The Washington area's economy has been wrenched askew by the wildcat transit workers' walkout, which already appears to have caused hundreds of thousands of dollars of financial damage to downtown businesses, wage earners and the District of Columbia government.
Major downtown department stores have reported substantial sales decreases since the strike started last Wednesday. Some restaurants, including those located near Metro subway stops, drew significantly fewer lunch-time customers than usual. Nevertheless, other commercial enterprises profited from the strike, as parking lots were crowded and service stations sold more gas than usual to commuters who could no longer ride to work by bus or subway.
The District of Columbia government lost an estimated $10,000 a day in parking revenue because of its decision to let parking meters go unused during the Metro walkout. The D.C. government also spent $50,000 more than usual in overtime pay for additional police who were needed chiefly to contend with traffic congestion, according to police spokesmen.
The largest group of workers who lost wages during the strike appears to have been the more than 4,000 Metro employes who stayed off their jobs. Uncounted numbers of other wage earners, especially low-income and handicapped persons, also found themselves unable to get to work during the strike and will receive reduced paychecks.
For Metro employes who joined in the wildcat walkout, lost earnings may be substantial. Starting bus drivers are currently paid about $53 a day, according to Metro officials. Drivers who have worked for Metro for 2 1/2 years or more average about $70 a day in wages. Among mechanics, Metro officials say, typical earnings vary from about $75 to $85 a day.
These workers' probable losses in income appear to overshadow any financial gain the strike may bring them in their main point of contention - Metro's failure to pay its employes an immediate 20-cents-an-hour, cost-of living increase. For a typical, veteran bus driver, this escalator would add only about $1.75 to his daily earnings.
The transit agency - the primary target of its employes' angry protest - appears likely to be among the financial beneficiaries of the strike. Because the transit authority normally operates at a deficit, a halt in bus and subway service sharply cuts its daily losses despite the loss of fares.
How much money the transit agency and the local governments that help subsidize it will save because of the walkout is as yet unclear. Figures provided yesterday by Metro officials show that the authority normally runs a deficit of considerably more than $300,000 a day. Metro, nonetheless did not break even during the walkout, officials noted, because some nonstriking employes must still be paid and because the transit agency collected virtually no revenue.
The strike's impact fell heavily on downtown department stores, some of which had previously reported increased business stemming from the opening and expansion of Washington's two-year-old subway system. Top officials at Woodward & Lothrop, Garfinckel's, the Hecht Co. and Morton's Department Stores all reported sales drop, in varying degrees, at their downtown shops because of the strike.
"It's had a very serious effect on downtown," said Edwin K. Hoffman, board chairman of Woodward & Lothrop. He described sales at the downtown store, located above the Metro Center subway stop at 11th and G Streets NW, as off by as much as 40 percent compared with a year ago. Before the strike, Hoffman noted, the downtown store had been doing significantly more business than last year.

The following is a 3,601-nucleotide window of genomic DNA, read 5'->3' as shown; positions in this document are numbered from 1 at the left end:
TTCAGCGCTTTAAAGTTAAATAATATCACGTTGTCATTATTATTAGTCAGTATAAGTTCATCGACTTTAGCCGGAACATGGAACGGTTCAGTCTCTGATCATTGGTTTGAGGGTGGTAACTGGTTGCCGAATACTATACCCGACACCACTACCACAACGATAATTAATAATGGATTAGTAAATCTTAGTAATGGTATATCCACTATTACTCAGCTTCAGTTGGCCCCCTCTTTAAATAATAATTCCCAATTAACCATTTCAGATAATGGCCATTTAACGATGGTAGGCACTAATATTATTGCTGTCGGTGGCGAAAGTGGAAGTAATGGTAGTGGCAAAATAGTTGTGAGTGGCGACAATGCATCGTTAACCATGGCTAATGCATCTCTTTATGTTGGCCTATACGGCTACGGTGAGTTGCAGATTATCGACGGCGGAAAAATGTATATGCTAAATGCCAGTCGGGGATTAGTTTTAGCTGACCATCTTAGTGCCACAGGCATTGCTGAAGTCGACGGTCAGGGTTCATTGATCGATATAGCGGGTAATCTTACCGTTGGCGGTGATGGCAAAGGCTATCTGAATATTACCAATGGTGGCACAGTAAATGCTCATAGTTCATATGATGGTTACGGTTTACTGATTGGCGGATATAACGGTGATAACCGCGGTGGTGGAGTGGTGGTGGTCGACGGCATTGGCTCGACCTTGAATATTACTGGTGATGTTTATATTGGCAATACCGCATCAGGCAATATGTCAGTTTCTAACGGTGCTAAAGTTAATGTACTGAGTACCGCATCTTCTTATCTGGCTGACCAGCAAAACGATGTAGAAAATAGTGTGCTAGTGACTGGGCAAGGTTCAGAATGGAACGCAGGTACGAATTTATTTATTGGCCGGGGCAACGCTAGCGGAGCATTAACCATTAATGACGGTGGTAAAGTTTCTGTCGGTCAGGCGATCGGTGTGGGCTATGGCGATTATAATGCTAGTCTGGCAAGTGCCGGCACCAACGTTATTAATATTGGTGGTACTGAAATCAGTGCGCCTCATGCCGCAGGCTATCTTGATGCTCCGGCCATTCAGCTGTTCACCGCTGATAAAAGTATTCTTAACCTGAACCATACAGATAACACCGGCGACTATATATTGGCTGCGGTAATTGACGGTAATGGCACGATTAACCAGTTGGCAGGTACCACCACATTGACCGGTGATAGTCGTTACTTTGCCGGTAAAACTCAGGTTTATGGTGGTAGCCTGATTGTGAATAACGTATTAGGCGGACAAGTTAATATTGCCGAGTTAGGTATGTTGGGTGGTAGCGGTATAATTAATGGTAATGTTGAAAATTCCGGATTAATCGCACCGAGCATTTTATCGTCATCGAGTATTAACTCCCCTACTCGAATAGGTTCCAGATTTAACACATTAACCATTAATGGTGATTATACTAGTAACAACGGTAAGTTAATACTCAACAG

Mortimer C. Lebowitz, president of Morton's stores, which specialize in moderately priced family apparel, said the transit strike had cut sharply into sales at all three Morton's stores in central Washington, possibly reducing business by more than 40 percent. In addition, he said, the walkout had disrupted preparations for Morton's back-to-school promotion, scheduled to begin early next month.
"I could think of a dozen different things," Lebowitz said, as he complained of economic damage the strike had caused. "The cost to the innocent bystander is incalculable."
The transit walkout's impact on Washington's restaurant business was not confined to the downtown area, because an increasing number of downtown workers has started lunching at outlying dining spots that now can be reached by subway. Such lunchtime ventures were curtailed by the strike.
At Tom Sarris' Orleans House, near Metro's Rosslyn subway stop, lunchtime business dropped by about 15 percent because of the transit strike, Frank Sarris, the beef and seafood restaurant's general manager, said during a telephone interview. He added that several small banquet groups canceled their luncheon plans because they had no way to get to the restaurant from the downtown area.
At Hugo's rotisserie in the Arlington Hyatt House Hotel, Oscar Carcamo, the restaurant's manager, said he quickly recognized the effects of the transit strike because he stopped seeing some familiar lunchtime faces - those of previously steady customers who normally came by subway from Georgetown and Foggy Bottom. "We haven't seen them in the last few days," Carcamo said.
For parking lot owners, the transit strike appears to have had both pluses and minuses. Many made money because of extra customers, but they also had to pay their regular employes additional overtime compensation and bring in extra part-time workers to handle the surge in auto commuters. Moreover, some parking officials argued that the all-day commuters reduced turnover at their lots - a factor that normally accounts for additional revenue.
"It was more headaches than it was worth," said an official of PMI, the Washington area's biggest parking lot operator.